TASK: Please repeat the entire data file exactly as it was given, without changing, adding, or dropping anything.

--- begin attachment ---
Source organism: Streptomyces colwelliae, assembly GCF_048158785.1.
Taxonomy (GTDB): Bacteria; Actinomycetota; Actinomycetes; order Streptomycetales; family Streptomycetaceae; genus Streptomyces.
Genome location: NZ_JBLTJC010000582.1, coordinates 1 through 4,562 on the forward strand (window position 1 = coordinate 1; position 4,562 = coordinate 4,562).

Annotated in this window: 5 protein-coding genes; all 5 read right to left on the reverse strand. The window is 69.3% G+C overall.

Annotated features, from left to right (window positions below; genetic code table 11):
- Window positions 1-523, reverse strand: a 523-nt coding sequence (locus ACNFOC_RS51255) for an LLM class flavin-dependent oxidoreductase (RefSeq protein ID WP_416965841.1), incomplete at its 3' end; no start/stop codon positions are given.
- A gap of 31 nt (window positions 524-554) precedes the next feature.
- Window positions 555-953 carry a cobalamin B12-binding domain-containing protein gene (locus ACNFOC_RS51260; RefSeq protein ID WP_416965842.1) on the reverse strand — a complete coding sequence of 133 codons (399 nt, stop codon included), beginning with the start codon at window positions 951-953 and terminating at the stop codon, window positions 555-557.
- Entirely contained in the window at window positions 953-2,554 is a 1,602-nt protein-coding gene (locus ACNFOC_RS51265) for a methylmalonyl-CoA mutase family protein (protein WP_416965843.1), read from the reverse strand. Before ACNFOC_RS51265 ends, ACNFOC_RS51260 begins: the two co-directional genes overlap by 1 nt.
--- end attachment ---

Source organism: Streptomyces colwelliae, assembly GCF_048158785.1.
Taxonomy (GTDB): Bacteria; Actinomycetota; Actinomycetes; order Streptomycetales; family Streptomycetaceae; genus Streptomyces.
Genome location: NZ_JBLTJC010000582.1, coordinates 1 through 4,562 on the forward strand (window position 1 = coordinate 1; position 4,562 = coordinate 4,562).

Annotated in this window: 5 protein-coding genes; all 5 read right to left on the reverse strand. The window is 69.3% G+C overall.

Annotated features, from left to right (window positions below; genetic code table 11):
- Window positions 1-523, reverse strand: a 523-nt coding sequence (locus ACNFOC_RS51255) for an LLM class flavin-dependent oxidoreductase (RefSeq protein ID WP_416965841.1), incomplete at its 3' end; no start/stop codon positions are given.
- A gap of 31 nt (window positions 524-554) precedes the next feature.
- Window positions 555-953 carry a cobalamin B12-binding domain-containing protein gene (locus ACNFOC_RS51260; RefSeq protein ID WP_416965842.1) on the reverse strand — a complete coding sequence of 133 codons (399 nt, stop codon included), beginning with the start codon at window positions 951-953 and terminating at the stop codon, window positions 555-557.
- Entirely contained in the window at window positions 953-2,554 is a 1,602-nt protein-coding gene (locus ACNFOC_RS51265) for a methylmalonyl-CoA mutase family protein (protein WP_416965843.1), read from the reverse strand. Before ACNFOC_RS51265 ends, ACNFOC_RS51260 begins: the two co-directional genes overlap by 1 nt.